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Intertwined Sources of Buddhist Modernist Opposition to Ritual: History, Philosophy, Culture

Institute of Buddhist Studies at The Graduate Theological Union, Berkeley, Ca 94709, USA
Religions 2018, 9(11), 366; https://doi.org/10.3390/rel9110366
Received: 22 October 2018 / Revised: 10 November 2018 / Accepted: 15 November 2018 / Published: 17 November 2018
(This article belongs to the Special Issue Buddhism in the United States and Canada)

Abstract

This essay is an inquiry into the religio-cultural background of the opposition to ritual evidenced by many adherents of Buddhist modernism. This background can be structured by three different kinds of questions—historical, philosophical, and cultural.
Keywords: ritual; Buddhist modernism; meditation; psychology; psychotherapy; Theosophy; occultism ritual; Buddhist modernism; meditation; psychology; psychotherapy; Theosophy; occultism

1. Introduction

As a teenager I was entranced by the exotic Otherness of Buddhism and Daoism. Writers like Alan Watts and D.T. Suzuki seemed to speak of something radically different, radically new, and yet oddly familiar and inexplicably reassuring—like seeing an almost-forgotten friend in the face of a stranger. Although the words were foreign, they both appealed to and reinforced the resurgent romanticism that I shared with many others coming of age in the late 1960s and 1970s. In our dogmatic slumber, little did we realize that the apparent renewal and rebellion were simply reworkings of themes already centuries old.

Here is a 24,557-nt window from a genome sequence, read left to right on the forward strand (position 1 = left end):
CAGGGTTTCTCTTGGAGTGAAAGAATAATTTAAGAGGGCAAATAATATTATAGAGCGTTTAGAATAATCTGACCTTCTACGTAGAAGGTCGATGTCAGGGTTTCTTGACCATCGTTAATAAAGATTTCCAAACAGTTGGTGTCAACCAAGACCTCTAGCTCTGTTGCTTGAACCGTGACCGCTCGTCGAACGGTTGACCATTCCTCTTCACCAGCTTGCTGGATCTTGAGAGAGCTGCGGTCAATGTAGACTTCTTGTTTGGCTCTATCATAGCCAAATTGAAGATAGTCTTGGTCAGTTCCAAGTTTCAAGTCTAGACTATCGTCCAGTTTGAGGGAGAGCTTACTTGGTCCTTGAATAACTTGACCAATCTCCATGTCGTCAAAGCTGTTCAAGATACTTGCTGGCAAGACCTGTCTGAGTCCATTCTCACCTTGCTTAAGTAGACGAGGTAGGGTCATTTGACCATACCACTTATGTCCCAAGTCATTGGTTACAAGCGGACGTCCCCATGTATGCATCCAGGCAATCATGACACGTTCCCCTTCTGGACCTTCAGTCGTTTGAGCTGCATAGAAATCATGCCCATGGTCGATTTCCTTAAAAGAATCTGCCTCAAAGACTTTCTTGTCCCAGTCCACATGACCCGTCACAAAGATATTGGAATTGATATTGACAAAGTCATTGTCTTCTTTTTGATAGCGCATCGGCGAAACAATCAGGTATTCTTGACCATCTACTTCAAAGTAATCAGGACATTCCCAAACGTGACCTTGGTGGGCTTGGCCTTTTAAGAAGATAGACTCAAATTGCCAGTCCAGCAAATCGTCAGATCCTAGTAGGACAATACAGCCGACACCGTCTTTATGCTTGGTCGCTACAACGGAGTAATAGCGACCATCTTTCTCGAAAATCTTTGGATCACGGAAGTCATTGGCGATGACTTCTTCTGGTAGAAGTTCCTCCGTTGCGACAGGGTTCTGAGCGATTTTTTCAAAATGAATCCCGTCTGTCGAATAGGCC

One of the events that disturbed my own uncritical, dogmatic slumbers was reading Walter Liebenthal’s introductory essay to his translations of Sengzhao’s Zhaolun. Writing about the Chinese appropriation of Buddhism, he says “Always the Chinese asked themselves questions and, though they found the answers in the sūtras, these were not what an Indian Buddhist could have understood (Liebenthal 1968, p. 21)”. Liebenthal’s comments point to a key for critical reflection: those who ask the questions determine the answers. Westerners like myself now peruse the sūtras, seeking answers to our own questions. Given the fact that our current cultural discourse leads to such questions being framed in a psychologized language of therapeutics, it should be no surprise that we find psychological answers.
One of the standard themes in the representation of Buddhism in the West today is that it is a religion that at least in its origins eschewed ritual. Indeed, the Buddha Śākyamuni is still often presented in popular treatments as if he were a Protestant reformer, cleansing the church of its decadent ritualism, as in the following quote from one of the most widely read works on world religions, one which, despite its manifest failings, continues to be used as a textbook in classes introducing the academic study of religion:
Buddha preached a religion devoid of ritual. Repeatedly, he ridiculed the rigamarole of Brahmanic rites as superstitious petitions to ineffectual gods. They were trappings—irrelevant to the hard, demanding job of ego-reduction. Indeed, they were worse than irrelevant; he argued that “belief in the efficacy of rites and ceremonies” is one of the Ten Fetters that bind the human spirit. Here, as apparently everywhere, the Buddha was consistent. Discounting Hinduism’s forms, he resisted every temptation to institute new ones of his own